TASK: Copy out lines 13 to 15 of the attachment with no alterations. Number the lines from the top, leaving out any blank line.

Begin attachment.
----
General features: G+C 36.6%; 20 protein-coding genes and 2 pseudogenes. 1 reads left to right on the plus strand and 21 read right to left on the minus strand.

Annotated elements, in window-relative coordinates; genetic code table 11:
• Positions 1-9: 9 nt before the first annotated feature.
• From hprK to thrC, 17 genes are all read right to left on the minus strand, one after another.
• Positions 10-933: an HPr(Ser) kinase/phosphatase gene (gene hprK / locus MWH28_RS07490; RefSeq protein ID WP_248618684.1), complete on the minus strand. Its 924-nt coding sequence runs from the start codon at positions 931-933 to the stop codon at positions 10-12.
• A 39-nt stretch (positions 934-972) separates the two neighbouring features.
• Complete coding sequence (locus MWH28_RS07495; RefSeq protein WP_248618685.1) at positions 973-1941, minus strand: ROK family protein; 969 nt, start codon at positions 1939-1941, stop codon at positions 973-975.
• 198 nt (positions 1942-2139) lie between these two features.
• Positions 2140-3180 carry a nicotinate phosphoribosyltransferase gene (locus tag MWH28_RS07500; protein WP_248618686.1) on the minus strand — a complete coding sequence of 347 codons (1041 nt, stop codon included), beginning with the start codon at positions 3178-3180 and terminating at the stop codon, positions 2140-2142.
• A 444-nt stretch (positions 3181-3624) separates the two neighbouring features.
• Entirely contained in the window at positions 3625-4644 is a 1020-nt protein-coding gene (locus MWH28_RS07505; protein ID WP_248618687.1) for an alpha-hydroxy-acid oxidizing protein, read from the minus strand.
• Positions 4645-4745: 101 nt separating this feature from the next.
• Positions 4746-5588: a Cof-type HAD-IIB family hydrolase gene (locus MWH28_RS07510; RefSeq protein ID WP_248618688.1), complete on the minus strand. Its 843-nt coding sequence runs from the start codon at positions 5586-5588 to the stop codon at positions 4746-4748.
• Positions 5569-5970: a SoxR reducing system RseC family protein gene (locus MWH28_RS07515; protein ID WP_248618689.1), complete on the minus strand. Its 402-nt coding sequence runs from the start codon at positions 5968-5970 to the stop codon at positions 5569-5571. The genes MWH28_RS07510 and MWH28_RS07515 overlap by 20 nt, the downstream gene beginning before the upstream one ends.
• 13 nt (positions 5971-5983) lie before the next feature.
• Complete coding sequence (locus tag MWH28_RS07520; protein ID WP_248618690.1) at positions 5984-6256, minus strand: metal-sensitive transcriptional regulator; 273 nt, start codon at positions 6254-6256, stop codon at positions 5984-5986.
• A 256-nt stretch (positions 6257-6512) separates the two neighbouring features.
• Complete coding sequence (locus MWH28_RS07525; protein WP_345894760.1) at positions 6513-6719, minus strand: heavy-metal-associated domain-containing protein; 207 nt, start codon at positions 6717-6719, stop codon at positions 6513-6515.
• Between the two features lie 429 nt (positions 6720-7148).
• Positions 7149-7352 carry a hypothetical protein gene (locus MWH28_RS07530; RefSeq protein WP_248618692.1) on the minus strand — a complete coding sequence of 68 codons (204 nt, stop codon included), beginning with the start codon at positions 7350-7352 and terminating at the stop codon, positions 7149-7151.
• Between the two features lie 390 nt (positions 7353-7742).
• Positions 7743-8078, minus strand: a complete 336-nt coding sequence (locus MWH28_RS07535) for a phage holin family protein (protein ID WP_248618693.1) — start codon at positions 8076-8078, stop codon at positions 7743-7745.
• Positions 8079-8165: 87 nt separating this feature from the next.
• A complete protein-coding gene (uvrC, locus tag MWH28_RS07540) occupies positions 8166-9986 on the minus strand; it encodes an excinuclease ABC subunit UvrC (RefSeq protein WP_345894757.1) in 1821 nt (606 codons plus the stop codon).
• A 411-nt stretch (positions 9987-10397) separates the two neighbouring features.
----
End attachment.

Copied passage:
• Positions 4746-5588: a Cof-type HAD-IIB family hydrolase gene (locus MWH28_RS07510; RefSeq protein ID WP_248618688.1), complete on the minus strand. Its 843-nt coding sequence runs from the start codon at positions 5586-5588 to the stop codon at positions 4746-4748.
• Positions 5569-5970: a SoxR reducing system RseC family protein gene (locus MWH28_RS07515; protein ID WP_248618689.1), complete on the minus strand. Its 402-nt coding sequence runs from the start codon at positions 5968-5970 to the stop codon at positions 5569-5571. The genes MWH28_RS07510 and MWH28_RS07515 overlap by 20 nt, the downstream gene beginning before the upstream one ends.
• 13 nt (positions 5971-5983) lie before the next feature.